In the last several years, some 39,000 taxpayers have come forward through IRS amnesty programs and disclosed their interests in unreported foreign accounts. The General Accounting Office (GAO) says that countless others have tried to avoid penalties and come into compliance through the back door by making so called “quiet disclosures.” Although we have long warned about the risks of quiet disclosures, many taxpayers think they can avoid all penalties by simply reporting their foreign account in the current year and hoping the IRS doesn’t ask any questions. On June 11th, the United States Department of Justice filed a complaint against one such individual.
According to the complaint, Carl Zwerner of Miami, Florida had an unreported foreign account in ABN AMRO Bank of Switzerland. U.S. taxpayers are required to report foreign financial holdings – bank accounts, hedge funds, CD’s, brokerage accounts and even some retirement and insurance products – if the aggregate value of those holdings exceeds $10,000. Reporting is done on one’s income tax return and on a Report of Foreign Bank and Financial Accounts, better known as an FBAR.
The feds say that for several years Zwerner never filed FBARs. Rather than approach the IRS and make a voluntary disclosure, Zwerner apparently decided to go the quiet disclosure route. The IRS says he simply filed an FBAR for 2008 and amended his old returns to account for some unreported interest income.
According to the GAO, many other taxpayers attempt the same quiet disclosure route that Zwerner did. We believe the recent Justice Department action is in direct response to the GAO report. If you think simply amending a return or filing in the current year will avoid the problem, it won’t.
Why did Zwerner go the quiet disclosure route? We will never know for sure but anecdotally, many taxpayers are put off by the high penalties associated with amnesty. Under the current amnesty program – the Offshore Voluntary Disclosure Program or OVDP – the feds will levy a one time 27.5% penalty based on the highest balance in the unreported accounts over the last 8 years. That’s a hefty penalty but it only tells part of the story.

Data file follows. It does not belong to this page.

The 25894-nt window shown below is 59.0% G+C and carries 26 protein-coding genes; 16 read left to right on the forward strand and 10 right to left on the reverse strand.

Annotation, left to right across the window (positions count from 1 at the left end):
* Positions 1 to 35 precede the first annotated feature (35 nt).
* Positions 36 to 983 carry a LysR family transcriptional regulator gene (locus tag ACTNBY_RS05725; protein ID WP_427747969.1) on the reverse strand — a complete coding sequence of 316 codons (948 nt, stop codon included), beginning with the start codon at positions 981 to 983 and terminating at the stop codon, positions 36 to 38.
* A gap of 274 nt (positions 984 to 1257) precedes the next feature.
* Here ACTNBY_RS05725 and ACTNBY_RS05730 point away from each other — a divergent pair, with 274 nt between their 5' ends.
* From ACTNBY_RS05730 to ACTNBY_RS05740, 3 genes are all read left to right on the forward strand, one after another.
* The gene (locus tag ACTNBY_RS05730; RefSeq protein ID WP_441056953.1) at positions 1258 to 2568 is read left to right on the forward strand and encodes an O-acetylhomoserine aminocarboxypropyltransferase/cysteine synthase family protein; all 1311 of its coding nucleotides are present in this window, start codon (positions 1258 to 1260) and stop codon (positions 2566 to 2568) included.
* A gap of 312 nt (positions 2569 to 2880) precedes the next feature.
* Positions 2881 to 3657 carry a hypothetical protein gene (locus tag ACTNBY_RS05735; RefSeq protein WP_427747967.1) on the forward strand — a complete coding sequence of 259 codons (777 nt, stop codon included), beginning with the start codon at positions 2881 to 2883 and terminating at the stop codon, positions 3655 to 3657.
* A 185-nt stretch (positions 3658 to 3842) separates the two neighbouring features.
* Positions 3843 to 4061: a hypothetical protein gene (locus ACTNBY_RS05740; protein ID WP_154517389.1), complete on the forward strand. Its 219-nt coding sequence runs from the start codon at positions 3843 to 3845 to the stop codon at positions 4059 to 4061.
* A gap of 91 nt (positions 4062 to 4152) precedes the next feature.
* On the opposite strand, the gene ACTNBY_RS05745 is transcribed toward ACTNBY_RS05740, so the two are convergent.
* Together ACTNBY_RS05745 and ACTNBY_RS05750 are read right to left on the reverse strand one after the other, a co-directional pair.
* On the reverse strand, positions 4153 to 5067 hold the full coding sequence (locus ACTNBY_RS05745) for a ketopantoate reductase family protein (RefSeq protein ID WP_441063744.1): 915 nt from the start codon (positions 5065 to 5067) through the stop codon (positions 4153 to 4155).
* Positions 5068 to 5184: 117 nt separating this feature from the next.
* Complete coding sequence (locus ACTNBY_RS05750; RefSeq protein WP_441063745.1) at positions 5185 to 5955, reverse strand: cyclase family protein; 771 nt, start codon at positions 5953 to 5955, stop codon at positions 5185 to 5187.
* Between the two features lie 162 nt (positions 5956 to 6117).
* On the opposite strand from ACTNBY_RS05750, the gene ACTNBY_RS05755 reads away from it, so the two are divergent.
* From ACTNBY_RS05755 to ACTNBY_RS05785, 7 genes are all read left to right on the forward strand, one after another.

There are other programs available for Americans living abroad (expats), for those who foreign holdings never exceeded $75,000, for so called accidental Americans and for those who can prove their failure to file an FBAR and report their offshore accounts was not willful. The latter is known as a voluntary disclosure. If you can prove your actions were innocent, the penalties may be as low as $10,000 or even no penalty.
So what will happen to Zwerner? The feds are seeking to collect a penalty of 50% of the highest balance of his account for each year the Swiss account wasn’t reported! In his case, it appears that a $1.5 million account will yield a penalty of $3 million! That means the penalty is far greater than the total amount of money he had in the account.
The lesson here is that the IRS might be a bit slow but simply making a quiet disclosure really is a terrible idea. You may avoid some penalties for a a couple years but when the day of reckoning comes, it will be very, very expensive.
If you have recently made a quiet disclosure and are having second thoughts or have not filed FBARs in past years and are wondering how to best come into compliance, give us a call. We have helped many taxpayers and financial institutions with questions or concerns about FATCA (the Foreign Account Tax Compliance Act) and FBARs. For more information, contact attorney Bethany Kroes at or by telephone at (414) 223-0464. All inquiries are protected by the attorney – client privilege and kept in complete confidence.
Mahany & Ertl – America’s Tax Lawyers. Offices in Milwaukee, Wisconsin; Detroit, Michigan; Portland, Maine; Minneapolis, Minnesota and San Francisco, California. IRS tax related services available worldwide.
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Written by Brian Mahany, Esq.